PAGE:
While millions of people around the world are glued to their television screens to see which country will win the 2014 World Cup Football — soccer for US folks — in Brazil, as an evolutionary scientist my main interest is in the place that football occupies in the evolution of our species. How did football become so popular? Is football the new religion or a disguised form of warfare? Do football players have more sex and offspring than average? Is watching football good or bad for your physical and mental health? And, does it matter what tribal colors the football teams wear in the World Cup for predicting success?

The evolutionary origins of the beautiful game

First, let’s look briefly at the history of football. We could go back to the end of the 19th century when the physical education teachers at the public schools in England were thinking of new ways to challenge the sons of the wealthy to improve their physical fitness and team skills. But to explain the origins of football we may have to go back a bit further in human history.

According to the British zoologist Desmond Morris football carries the features of an ancient hunting ritual. I very much doubt if this analysis is correct. Who are the hunters in football and who is the prey? And why would you need a good defense? A more probable evolutionary story is that football has its origins in the tradition of tribal warfare among our ancestors in which the male band members formed coalitions to weaker or destroy local rival bands. Former Dutch football coach Rinus Michels was exactly right when he claimed that football is like war.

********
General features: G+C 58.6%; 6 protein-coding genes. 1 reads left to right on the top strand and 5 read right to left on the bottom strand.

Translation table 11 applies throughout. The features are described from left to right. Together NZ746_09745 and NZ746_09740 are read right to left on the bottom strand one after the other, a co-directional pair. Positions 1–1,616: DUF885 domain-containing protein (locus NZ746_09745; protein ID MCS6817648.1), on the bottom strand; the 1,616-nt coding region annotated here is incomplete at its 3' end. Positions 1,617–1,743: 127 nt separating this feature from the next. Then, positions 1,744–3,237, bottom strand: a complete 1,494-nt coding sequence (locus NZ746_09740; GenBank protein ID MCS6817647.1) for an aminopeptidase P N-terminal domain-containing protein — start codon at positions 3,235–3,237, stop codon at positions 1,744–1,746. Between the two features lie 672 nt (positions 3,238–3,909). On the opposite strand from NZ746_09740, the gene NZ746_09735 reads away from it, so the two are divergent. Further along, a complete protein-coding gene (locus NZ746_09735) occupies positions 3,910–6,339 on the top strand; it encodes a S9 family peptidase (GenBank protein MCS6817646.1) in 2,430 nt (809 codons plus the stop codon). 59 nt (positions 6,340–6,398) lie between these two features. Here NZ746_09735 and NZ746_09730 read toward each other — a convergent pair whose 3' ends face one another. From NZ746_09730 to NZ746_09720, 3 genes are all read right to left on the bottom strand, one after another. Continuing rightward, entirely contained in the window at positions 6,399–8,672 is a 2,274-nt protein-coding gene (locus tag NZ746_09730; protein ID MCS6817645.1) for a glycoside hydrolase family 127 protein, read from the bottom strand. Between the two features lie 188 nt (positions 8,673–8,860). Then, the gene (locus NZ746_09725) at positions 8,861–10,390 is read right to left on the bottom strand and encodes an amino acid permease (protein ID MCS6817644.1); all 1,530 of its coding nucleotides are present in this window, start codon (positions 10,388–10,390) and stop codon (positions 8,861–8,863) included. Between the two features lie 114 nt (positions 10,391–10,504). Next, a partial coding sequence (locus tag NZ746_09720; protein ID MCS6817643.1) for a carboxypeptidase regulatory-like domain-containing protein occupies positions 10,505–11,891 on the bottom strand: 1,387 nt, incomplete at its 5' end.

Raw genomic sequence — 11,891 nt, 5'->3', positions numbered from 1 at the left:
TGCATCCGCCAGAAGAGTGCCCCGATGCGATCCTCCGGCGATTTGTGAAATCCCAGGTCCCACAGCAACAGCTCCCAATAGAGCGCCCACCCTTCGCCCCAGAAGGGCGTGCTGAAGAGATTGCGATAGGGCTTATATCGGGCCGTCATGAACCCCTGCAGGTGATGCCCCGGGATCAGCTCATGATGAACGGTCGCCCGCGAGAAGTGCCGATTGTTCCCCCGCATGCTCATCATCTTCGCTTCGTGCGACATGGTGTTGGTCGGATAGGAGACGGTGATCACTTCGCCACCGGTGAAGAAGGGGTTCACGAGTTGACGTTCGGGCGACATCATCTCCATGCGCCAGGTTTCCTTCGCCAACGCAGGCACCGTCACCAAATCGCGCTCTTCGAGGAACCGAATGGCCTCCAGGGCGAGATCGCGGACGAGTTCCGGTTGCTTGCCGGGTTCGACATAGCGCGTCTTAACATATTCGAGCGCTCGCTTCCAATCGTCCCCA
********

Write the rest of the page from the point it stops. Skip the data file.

You might wonder then why football did not develop much earlier than in 19th century England. For this, we need to look at New Guinea. Nowhere else in the world do so many different peoples and language groups live together in one circumscribed area. Until the 20th century, these tribes were constantly fighting tribal wars against each other and the slightest incident led to a tribal conflict with many deaths on both sides. Only when the missionaries arrived on the island, and the tribes handed in their deadly weapons did the opportunity arise for peaceful intergroup interactions. Now they are even playing football in New Guinea. Yet to avoid escalation of the conflict and warfare, the referee always ensures that games end in a draw, even when it means playing on.

Football is War

What is the evidence for the claim that football is a form of ritualized warfare which evolved from the ancient tribal disputes?

First, there are the well-known historical examples of international football matches leading to an armed conflict between neighboring countries. For instance, the war between El Salvador and Honduras in 1969 began after a runaway qualifier for the World Cup in Mexico. There were 2,000 deaths in the 100-hour war which only came to an end through an intervention of the United Nations.

Feature continues here:  The Tribal Psychology of Football

Bullying and Corporate Psychopaths at Work Reply

Clive Boddy is a Professor of Leadership and Organizational Behavior at Middlesex University in England. For the past seven years, he has studied the evidence and effects of toxic leadership, and in particular the influence of the presence of corporate psychopaths on various workplace outcomes, including on levels of conflict and bullying at work.